History Texts Called Inaccurate And Superficial
November 30, 1998
Students are being exposed to history textbooks which not only have their facts wrong, but are written in a simplistic style, according to some critics.
- Taxpayers spend close to $5 billion a year for public school history books, but many scholars can't recommend any now in use.
- Several years ago, popular history texts presented to the Texas school board were found to have more than 5,000 errors.
- Not only are the texts being produced today massive -- averaging 888 pages and weighing 4.5 pounds -- they are also superficial and boring, reviewers complain.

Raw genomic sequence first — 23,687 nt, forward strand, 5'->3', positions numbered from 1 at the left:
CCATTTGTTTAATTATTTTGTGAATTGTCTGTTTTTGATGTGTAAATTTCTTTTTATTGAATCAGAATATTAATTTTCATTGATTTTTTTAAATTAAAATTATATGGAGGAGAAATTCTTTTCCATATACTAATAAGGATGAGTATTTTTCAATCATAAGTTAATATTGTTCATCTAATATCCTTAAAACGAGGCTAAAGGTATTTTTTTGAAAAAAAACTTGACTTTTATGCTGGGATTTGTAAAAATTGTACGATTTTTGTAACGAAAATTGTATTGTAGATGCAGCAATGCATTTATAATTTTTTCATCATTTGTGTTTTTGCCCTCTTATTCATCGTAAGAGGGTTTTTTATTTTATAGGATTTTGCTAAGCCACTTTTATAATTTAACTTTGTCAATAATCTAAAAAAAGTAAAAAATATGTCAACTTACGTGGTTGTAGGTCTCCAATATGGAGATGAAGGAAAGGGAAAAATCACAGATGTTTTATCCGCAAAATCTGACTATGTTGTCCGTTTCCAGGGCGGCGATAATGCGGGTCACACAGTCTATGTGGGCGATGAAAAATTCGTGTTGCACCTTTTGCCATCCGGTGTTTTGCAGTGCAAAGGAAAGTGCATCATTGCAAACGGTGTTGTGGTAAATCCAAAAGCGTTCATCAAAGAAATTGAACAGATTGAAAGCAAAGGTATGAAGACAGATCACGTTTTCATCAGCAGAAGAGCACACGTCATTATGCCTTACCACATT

- While great events are often covered in one or two sentences, a great deal of space is taken up with politically correct data which emphasizes big government and the roles of women and minorities.
Moreover, many of those who teach history keep in lock-step with the texts because often they never took a college course in history. The Education Department reports that 55 percent of public school history teachers don't have history degrees. In fact, it is not all that uncommon for gym teachers to be found in front of history classes.
Source: Michael Chapman, "'Correct' History for Johnny," Investor's Business Daily, November 27, 1998.
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